6th Sunday of Ordinary Time

Brevity often does not belie importance, and in some ways, the few verses in Mk. 1: 40 -45 summarises the whole of the ministry and person of Jesus.

A leper came to Jesus begging him, and kneeling, he said to him, “If you choose, you can make me clean.” Moved with pity, Jesus stretched out his hand touched him, and said to him, “I do choose. Be made clean!”

Immediately, the leprosy left him, and he was made clean.

After sternly warning him, he sent him away at once, saying to him, “See that you say nothing to anyone; but go, show yourself to the priest, and offer for your cleansing what Moses commanded, as a testimony to them.”

But he went out and began to proclaim it freely, and to spread the word, so that Jesus could no longer go into a town openly, but stayed out in the country; and people came to him from every quarter. ( Mk. 1: 40 -45)

Rembrandt van Rijn, usually simply known as Rembrandt, was a Dutch Golden Age painter.

Among his artwork gallery, Rembrandt has a total of 300 etchings, including one which dramatizes today’s Gospel.

Rembrandt’s composition is informative and reflective for us.

Rembrandt dramatises the separation between the leper and the community, represented by the figures to Jesus’ right, who are disturbed by this encounter.

The leper left space between Jesus and himself because of the law which forbade any physical contact between lepers and anyone else, forcing them to associate only with each other on the fringes of society. To have the disease, which was in many cases not true leprosy, was a sentence of familial and social if not also physical, death.

Rembrandt shows Jesus, moved ‘by compassion,” bending towards the man and abolishing the distance by stretching out and touching him, a gesture which was against the law. It is a revolutionary action, signalling disobedience to a holy public health rule.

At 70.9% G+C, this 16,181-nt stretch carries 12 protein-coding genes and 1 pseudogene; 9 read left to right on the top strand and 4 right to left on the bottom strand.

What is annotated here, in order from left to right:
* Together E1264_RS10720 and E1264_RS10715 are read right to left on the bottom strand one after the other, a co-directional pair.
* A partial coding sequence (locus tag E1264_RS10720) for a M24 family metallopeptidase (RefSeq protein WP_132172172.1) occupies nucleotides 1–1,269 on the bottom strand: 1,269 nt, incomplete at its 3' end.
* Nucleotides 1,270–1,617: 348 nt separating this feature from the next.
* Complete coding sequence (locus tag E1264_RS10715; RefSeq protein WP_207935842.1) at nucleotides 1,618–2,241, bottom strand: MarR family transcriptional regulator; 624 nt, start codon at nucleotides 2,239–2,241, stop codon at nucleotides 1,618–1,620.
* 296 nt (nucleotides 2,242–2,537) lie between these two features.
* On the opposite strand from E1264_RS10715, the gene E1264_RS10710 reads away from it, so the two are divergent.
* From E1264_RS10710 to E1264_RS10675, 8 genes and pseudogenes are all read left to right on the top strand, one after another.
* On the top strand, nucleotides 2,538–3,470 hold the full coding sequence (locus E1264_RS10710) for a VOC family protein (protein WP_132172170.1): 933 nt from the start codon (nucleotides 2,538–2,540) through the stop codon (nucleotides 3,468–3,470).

The image of Jesus entering a forbidden area in order for others to enter an area of freedom is fundamental to Mark’s Gospel. (Do you notice Jesus looks like he has his left arm and hand in a sling!) The Rijksmuseum, Holland, holds the etching.

Mark recounts the miracle, but Rembrandt shows it as the most natural inclination of the body and mind of the healer: society creates the gap and turns away; Jesus turns towards the sick person and bridges the gap.

[This gap being closed is most easily identified in our health industry, with the immediate attention of medical and nursing personnel. However, it is equally recognizable in the family home where the parent(s) care for the ill child. Whether mumps or measles, a runny nose or a runny derriere, Mum and/or Dad are there.!]

Rembrandt makes that most natural and gentle gesture into a symbol of Jesus’ ministry.

The gap is also that between rich and poor, righteous and sinner, Jew, and Gentile, clean and unclean.

The person who is on the wrong side of any of these separations can imagine the hand of Jesus crossing the gap to touch them.

This carelessness with important societal taboos, aroused powerful opposition to Jesus, and was one of the reasons why this gentle hand was eventually nailed to an execution stake.